SUPER-yachts, passenger ferries and river taxis could soon be cruising up the Clyde.

That’s if shipbuilding giant Ferguson Marine gets its way.

The company, led by Jim McColl, wants to turn the derelict Govan Graving Docks into a ship maintenance and repair station with a museum, homes and an open space for the public.

Lead-architect Maurice Hickey, from Inkdesign Architecture, claimed that Mr McColl wants to spend up to £20 million on developing the site.

But those comments were branded “pie in the sky” because the docks are owned by New City Vision – who have their own plans to build more than 700 houses on the plot.

Mr Hickey said: “Ferguson believe that there’s a huge market for ship repair and maintenance in Scotland that’s not being tapped into.

“The site can take ships of up to 150-metres. That takes care of some of the largest Caledonian MacBrayne ships.

“Jim’s vision is a market in super-yacht-type boats – they are roughly 50-60m.

“Jim has invested a lot of time and money in this. It’s his vision and he’ll do everything he can to make it happen.”

Under the plans the Grade A Listed former dry docks will be used for ship repair and maintenance.

The adjacent tidal basin site is being targeted for homes, a maritime museum, retail units and a space for the public to use.

It’s expected that 150 jobs, including apprenticeships, would be created on the site.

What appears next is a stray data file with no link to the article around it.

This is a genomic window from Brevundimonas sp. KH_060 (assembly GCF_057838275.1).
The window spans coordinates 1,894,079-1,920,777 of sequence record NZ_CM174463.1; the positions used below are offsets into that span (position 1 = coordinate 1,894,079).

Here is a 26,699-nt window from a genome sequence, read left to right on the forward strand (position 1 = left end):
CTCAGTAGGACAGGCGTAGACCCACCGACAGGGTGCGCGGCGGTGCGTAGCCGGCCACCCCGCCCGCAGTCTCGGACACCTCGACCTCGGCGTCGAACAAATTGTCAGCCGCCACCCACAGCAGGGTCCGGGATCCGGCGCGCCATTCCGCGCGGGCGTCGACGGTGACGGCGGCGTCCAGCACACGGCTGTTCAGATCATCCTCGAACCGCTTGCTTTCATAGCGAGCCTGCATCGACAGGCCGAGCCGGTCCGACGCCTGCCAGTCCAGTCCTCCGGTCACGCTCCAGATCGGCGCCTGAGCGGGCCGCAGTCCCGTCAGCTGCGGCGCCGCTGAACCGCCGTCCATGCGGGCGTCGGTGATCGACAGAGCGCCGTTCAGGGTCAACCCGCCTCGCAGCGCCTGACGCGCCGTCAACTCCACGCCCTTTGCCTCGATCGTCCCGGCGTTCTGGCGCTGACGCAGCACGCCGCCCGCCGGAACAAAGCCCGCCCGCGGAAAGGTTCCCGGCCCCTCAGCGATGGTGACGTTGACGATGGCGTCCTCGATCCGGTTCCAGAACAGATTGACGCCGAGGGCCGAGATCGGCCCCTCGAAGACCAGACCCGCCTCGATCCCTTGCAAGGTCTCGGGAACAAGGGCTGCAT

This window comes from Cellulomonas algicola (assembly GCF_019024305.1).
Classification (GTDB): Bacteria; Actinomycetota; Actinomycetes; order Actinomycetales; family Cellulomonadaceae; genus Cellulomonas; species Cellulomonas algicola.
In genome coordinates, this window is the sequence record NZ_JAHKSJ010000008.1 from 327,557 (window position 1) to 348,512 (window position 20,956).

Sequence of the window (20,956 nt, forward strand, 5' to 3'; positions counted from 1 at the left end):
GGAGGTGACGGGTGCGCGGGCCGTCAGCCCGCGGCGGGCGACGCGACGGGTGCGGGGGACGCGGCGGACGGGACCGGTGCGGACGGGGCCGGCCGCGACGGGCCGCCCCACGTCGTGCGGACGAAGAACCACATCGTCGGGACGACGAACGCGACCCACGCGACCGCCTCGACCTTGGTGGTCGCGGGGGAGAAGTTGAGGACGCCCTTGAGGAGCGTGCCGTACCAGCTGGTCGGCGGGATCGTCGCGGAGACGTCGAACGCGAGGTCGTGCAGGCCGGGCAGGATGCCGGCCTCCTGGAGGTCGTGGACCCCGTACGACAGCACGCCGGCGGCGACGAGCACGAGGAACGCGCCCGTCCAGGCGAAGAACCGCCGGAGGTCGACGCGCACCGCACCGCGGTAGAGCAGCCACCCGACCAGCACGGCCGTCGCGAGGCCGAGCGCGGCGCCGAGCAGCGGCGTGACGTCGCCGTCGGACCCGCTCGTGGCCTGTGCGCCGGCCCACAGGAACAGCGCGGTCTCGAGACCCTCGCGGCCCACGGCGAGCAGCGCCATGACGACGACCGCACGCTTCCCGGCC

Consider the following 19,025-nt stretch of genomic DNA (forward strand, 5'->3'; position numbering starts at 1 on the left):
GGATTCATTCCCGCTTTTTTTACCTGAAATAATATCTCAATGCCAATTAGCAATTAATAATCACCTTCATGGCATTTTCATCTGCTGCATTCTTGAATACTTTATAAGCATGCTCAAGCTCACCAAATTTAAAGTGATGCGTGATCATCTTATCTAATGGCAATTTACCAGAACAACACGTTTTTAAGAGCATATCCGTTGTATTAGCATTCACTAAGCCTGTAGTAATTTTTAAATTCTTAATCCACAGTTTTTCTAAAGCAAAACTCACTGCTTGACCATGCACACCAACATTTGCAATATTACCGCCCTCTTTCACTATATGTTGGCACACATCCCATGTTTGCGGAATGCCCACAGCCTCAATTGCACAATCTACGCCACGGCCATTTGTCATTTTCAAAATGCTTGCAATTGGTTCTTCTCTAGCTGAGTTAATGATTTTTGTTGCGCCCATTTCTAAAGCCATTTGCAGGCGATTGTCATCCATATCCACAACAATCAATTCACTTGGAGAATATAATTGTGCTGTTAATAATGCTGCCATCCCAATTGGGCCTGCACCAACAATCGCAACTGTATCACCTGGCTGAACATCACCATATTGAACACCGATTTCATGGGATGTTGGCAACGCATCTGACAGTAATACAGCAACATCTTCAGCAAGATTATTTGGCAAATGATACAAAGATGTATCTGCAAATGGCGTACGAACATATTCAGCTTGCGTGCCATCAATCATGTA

Mr Hickey said having river taxis to connect the site to the science centre and the SECC would also be looked at.

But when asked whether it was possible that the ship maintenance part of the site could be built without a museum, homes or retail units, he added: “There’s always a chance of that.”

Councillor Ricky Bell hit out at the plans, which were presented to the Govan Area Partnership.

He said: “It seems almost pointless having this presentation if you’re simply raising hopes about something you can’t deliver.

“If you don’t have ownership of the site then it’s all pie in the sky.”

Site owners, New City Vision, have applied for planning permission in-principle to build more than 700 houses, including at least 100 affordable homes.

A heritage centre, a restaurant and office facilities are also being proposed.

There are plans for a hotel if New City Vision are given the green light, although full planning permission would need to be approved for any of the work to go ahead.

Their design includes two of the three docks remaining filled with water and the third area being used for moored houseboats and other leisure uses.

If approved, that application could see the creation of 1500 jobs, with the construction period expected to last 10 years.

Ferguson Marine submitted a Proposal of Application Notice to Glasgow City Council in December last year.

The company is expected to a “hybrid” application for full planning permission for the graving docks site, with an application for ‘in-principle’ permission to be sought for the tidal basin area.